Jonathan Majors Is Compared to Dana White Because of Abuse Allegations
Some speculate the two men are treated differently because of race
In the Venn diagram of Jonathan Majors and Dana White, there isn’t much overlap. One is Marvel’s latest golden child who’s cultivated glowing press around his quiet sex appeal; the other is president of the Ultimate Fighting Championship with a neck like an oak’s trunk. But in the days since Majors’ arrest Saturday in Manhattan on suspicion of alleged assault, fans have found reason to compare the actor to White, who received little backlash after he was filmed slapping his wife on New Year’s Eve.
Some aired their frustrations online, claiming Majors, who is Black, has gotten considerably more negative attention in the two days since his arrest than the white UFC president got altogether. “I wonder whyTE,” Bishop Talbert Swan wrote on Twitter.
A YouTuber known as Nix shared his opinions on the matter in a seven-minute video titled “Jonathan Majors vs Dana White media narrative.” “This brother’s just started hitting his stride,” Nix said of Majors in a voiceover. “Maybe he did it, maybe he didn’t do it. Who knows? All I know is, I don’t care. Because if we’re gonna give Dana White a pass […] then fuck it, [Majors] gets a pass. Don’t have a problem with it because he’s a big, hulking Black man.”
But several Black women have pushed back against the comparison. “Every day y’all prove you don’t want equality, you want to be treated like white men,” wrote one Twitter user. YouTuber Yanie responded to Bishop Swan’s tweet saying, “Comparing villains is just always weird to me,” adding “two wrongs don’t make a right.”
It’s true that, aside from apologizing in a TMZ interview, White seemed to experience few repercussions for the altercation with his wife. His career is unchanged, police may never have been involved and the story blew over pretty quickly. It’s too early to know how this incident will impact Majors, but already the consequences appear harsher, given his arrest and the amount of media attention it’s received.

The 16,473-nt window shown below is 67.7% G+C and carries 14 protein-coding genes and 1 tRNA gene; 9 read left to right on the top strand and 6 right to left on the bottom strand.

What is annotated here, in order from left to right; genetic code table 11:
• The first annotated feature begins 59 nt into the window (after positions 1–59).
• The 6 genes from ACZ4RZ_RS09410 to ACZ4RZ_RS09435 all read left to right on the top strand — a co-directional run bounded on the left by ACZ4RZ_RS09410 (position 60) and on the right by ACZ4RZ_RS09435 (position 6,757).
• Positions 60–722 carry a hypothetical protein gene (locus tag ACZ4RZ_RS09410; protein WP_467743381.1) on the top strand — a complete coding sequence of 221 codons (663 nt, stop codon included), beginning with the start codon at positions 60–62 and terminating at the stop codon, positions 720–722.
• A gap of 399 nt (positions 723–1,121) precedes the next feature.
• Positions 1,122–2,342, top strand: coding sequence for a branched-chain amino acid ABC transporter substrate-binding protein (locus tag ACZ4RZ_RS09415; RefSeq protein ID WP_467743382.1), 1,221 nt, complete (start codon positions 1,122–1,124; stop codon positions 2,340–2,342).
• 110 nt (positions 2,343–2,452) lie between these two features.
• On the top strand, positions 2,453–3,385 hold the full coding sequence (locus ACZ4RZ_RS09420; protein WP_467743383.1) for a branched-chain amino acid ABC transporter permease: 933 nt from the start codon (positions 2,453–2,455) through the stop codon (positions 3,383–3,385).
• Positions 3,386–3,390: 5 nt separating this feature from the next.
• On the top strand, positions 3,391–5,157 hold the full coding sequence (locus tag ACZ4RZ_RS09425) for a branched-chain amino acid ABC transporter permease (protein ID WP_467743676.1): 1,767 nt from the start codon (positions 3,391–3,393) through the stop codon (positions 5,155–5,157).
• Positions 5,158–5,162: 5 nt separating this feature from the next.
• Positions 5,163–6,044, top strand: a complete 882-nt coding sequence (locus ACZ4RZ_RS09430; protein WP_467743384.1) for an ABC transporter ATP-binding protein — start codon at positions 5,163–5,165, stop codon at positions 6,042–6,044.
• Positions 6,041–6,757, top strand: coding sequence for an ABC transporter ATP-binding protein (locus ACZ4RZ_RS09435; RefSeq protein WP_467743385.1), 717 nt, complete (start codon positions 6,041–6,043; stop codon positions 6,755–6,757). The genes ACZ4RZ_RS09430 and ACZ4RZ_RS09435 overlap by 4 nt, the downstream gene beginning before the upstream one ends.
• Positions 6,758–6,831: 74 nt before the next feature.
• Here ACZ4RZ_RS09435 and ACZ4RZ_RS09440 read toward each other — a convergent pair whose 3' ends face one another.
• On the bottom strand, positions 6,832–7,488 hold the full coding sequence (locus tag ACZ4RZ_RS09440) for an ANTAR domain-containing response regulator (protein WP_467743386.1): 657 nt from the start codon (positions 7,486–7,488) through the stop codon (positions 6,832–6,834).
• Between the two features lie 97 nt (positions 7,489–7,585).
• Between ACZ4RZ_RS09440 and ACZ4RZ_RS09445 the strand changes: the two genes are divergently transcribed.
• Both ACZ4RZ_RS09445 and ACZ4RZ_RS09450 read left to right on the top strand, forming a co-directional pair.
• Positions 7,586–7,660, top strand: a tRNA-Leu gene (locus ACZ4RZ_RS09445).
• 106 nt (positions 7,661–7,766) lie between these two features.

While there are many layers of outrage in a story like this, those who frustratedly compare Majors’ treatment to White’s make an important point. Racist scapegoating is an entrenched weapon of the United States judicial system, often wielded to uphold the myth of feminine virtue and virginity — constructs that ultimately hurt women, too. For decades, whether it was by lawless local mobs or bona fide judicial bodies, Black men and boys were brutally punished for serious sexual crimes they often didn’t commit and petty “crimes” they maybe did, such as speaking to a white woman in public. That unreckoned-with legacy means Black men and boys today are stereotyped as sexually predatory and especially dangerous to white women. And because there were 2,300 inmates per 100,000 Black men and only 392 inmates per 100,000 white men as recently as 2018, it’s not a stretch to say Black men are disciplined more harshly for crimes of any nature, gender-based or not.
As it happens, lawyers for Majors said the woman who claimed to be attacked two days ago has now recanted her statement. Majors’ lawyer Priya Chaudhry said the woman, who was taken to the hospital with minor injuries to her head and neck, was in the midst of an “emotional crisis” and that forthcoming video evidence of the altercation, which took place inside a vehicle, will prove Majors’ innocence.
In reaction to the lawyer’s statements, YouTuber Nix seemed to imply that the woman in question shouldn’t have said anything at all because Majors is Black. “She recanted her story, so what does that mean?” he asked. “Well the damage is already done. Guilty or not guilty, it doesn’t matter, man. People already look at you a certain way when you’re a certain color, so what was the point?”
But the truth is, powerful men — in particular, men who make their organizations a lot of money — regularly get away with abusing women, regardless of their race. Our culture values a man’s reputation more than a woman’s bodily autonomy, and it’s partially this attitude that keeps many women from reporting domestic abuse or assault. And while the Majors of the world will get both positive and negative major media attention, abuse suffered by Black and Indigenous women is consistently overlooked and underplayed. It seems no matter how far we’ve come, women’s bodies will always be mere collateral under a white supremacist, capitalist patriarchy.
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